HC Deb 13 February 1922 vol 150 cc602-3
49. Sir C. HIGHAM

asked the Prime Minister whether, in view of the fact that the dangerous spread of foot-and-mouth disease amongst the cattle in this country having now reached London, he can assure the House that every precaution has been taken to protect the public; and what action, if any, is being taken to see that the milk supply is not contaminated by this disease?


I have been asked to reply. In view of the policy which the Ministry pursues in slaughtering all animals which are affected or which are in contact with animals affected with foot-and-mouth disease, there is practically no risk that milk contaminated by the virus of the disease will get on to the market. I am advised, moreover, that there is no substantial or reliable evidence that milk from an animal affected with foot-and-mouth disease conveys this disease to human beings consuming the milk.

100. Major HOWARD

asked the Minister of Agriculture whether, on account of the complete breakdown of the Department of his Ministry dealing with animal diseases, he is prepared, both in the interests of economy and efficiency, to abolish this Department and hand the work back to the county executive committees who, with their local inspectors, did the work so well before the Ministry took it into their own hands?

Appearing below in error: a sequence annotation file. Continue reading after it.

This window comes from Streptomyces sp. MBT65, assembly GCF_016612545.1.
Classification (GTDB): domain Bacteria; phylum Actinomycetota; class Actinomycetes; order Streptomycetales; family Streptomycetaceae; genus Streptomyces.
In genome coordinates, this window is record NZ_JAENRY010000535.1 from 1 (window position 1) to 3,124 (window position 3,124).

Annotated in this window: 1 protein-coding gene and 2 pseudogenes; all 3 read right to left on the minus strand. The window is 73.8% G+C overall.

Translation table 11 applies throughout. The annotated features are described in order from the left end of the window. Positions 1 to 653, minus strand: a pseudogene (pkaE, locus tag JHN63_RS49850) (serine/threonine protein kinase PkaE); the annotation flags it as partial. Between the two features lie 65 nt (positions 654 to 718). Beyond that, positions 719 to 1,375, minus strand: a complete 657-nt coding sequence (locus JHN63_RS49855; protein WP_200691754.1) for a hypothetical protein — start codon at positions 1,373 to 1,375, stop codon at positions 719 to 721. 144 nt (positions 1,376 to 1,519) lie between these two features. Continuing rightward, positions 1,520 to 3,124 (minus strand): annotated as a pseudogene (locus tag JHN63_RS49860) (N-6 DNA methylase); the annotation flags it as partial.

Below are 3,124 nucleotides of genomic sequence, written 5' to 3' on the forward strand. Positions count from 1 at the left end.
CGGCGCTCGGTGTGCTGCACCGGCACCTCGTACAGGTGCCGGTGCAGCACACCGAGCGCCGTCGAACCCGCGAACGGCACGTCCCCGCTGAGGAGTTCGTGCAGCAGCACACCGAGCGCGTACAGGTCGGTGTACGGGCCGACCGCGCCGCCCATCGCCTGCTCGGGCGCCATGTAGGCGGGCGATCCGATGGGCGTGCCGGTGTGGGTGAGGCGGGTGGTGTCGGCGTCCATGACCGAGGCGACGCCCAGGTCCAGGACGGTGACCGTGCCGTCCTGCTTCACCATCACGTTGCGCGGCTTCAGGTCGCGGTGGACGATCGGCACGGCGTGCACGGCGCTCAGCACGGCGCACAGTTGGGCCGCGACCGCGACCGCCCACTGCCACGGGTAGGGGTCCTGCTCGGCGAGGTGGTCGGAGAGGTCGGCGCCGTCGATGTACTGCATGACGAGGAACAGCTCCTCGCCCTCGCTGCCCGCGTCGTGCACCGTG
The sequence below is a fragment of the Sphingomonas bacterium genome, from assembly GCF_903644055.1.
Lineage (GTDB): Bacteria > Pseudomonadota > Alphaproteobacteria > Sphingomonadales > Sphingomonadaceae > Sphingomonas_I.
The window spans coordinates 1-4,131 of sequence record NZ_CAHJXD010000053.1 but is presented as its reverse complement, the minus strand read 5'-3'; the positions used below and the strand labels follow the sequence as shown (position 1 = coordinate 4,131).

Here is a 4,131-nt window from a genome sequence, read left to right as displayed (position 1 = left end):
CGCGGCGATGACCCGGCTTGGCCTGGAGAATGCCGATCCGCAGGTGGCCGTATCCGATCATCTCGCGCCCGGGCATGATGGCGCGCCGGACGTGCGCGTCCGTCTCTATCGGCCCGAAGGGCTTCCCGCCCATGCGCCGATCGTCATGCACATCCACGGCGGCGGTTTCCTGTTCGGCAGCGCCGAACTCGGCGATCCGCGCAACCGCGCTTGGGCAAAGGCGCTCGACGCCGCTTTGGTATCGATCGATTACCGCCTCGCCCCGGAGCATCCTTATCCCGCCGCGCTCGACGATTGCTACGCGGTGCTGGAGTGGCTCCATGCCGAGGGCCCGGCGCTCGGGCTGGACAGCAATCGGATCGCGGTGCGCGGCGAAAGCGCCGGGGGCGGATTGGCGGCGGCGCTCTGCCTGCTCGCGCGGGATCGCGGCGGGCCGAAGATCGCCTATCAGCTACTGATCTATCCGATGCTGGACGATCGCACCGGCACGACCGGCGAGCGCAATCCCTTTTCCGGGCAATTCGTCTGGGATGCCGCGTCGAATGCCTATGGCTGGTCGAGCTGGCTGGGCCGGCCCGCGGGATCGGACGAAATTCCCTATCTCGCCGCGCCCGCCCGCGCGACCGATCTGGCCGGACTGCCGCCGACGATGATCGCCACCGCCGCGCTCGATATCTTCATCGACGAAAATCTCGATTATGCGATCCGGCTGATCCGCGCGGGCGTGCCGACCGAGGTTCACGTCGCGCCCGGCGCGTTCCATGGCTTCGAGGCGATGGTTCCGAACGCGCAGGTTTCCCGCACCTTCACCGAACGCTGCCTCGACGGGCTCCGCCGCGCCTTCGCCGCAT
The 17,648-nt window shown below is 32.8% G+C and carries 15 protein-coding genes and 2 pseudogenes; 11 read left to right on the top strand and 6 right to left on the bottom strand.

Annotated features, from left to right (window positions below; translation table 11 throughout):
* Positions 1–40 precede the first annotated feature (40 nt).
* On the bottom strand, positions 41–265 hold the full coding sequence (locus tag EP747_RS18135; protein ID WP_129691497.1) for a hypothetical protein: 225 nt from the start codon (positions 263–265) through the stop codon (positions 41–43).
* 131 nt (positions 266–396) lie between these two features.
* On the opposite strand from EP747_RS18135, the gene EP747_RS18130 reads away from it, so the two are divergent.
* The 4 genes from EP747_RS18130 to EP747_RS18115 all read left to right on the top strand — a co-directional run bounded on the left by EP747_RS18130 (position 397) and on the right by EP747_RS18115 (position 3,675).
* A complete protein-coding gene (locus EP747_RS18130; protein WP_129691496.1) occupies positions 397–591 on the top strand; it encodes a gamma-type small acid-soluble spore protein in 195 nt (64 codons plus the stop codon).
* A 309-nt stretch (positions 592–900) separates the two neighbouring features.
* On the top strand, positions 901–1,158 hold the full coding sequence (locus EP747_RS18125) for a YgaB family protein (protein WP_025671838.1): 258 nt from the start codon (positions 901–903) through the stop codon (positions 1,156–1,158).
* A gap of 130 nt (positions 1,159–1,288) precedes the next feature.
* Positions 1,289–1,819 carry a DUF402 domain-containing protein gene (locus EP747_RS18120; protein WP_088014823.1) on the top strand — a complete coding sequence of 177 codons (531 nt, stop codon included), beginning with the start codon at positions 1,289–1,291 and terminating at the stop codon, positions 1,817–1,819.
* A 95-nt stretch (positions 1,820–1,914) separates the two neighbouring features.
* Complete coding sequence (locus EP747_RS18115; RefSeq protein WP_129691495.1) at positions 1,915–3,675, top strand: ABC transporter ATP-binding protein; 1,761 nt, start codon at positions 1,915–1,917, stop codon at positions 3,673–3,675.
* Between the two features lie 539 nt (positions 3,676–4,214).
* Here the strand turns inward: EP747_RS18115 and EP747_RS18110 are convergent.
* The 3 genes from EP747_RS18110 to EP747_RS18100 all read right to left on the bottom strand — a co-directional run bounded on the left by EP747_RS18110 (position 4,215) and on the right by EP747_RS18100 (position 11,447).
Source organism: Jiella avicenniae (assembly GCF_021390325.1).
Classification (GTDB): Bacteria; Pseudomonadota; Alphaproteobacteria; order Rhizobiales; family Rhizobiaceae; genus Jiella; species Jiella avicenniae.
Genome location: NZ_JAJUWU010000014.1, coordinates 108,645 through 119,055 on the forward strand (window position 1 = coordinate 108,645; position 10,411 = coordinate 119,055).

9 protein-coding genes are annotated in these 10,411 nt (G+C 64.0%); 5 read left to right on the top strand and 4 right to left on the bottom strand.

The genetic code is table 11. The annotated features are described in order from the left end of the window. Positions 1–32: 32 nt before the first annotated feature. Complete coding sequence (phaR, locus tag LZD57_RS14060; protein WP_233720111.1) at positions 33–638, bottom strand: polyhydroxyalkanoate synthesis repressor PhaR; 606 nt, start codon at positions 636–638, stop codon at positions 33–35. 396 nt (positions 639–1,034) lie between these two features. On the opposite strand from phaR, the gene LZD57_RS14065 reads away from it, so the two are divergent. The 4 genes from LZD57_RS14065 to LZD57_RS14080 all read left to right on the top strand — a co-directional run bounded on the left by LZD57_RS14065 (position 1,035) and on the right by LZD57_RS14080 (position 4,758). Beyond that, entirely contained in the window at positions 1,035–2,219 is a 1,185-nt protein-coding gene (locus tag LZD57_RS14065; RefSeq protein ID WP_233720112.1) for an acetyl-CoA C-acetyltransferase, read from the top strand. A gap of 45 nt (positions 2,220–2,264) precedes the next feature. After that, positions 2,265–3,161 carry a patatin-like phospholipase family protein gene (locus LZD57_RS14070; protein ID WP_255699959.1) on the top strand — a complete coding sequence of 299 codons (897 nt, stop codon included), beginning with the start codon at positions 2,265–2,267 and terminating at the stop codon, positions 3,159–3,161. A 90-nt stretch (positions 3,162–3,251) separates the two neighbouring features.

The measures which the Ministry has adopted to bring under control the recent outbreak of foot-and-mouth disease are, I believe, attaining their object, and I do not agree that any criticism can be urged against the Animals Division of the Ministry in combating the present exceptional outbreak of foot-and-mouth disease, the wide extension of which has been wholly due to the failure of market authorities to detect the disease in the market. and notify the Ministry. It has been freely stated that in some way the officers of the Ministry have been "caught napping" by this outbreak, but that is not the case. The Ministry cannot maintain a staff of inspectors on every farm or in every market. It can only act when the existence or suspicion of disease is reported, and I am satisfied that my officers have acted with commendable promptitude and energy. I have no intention of reverting to the old system of leaving the control of diseases of the type of foot-and-mouth disease to local authorities. Local administration of this and similar diseases proved a failure in the past, and only a central authority which takes no account of local administrative boundaries can deal effectively with the problem.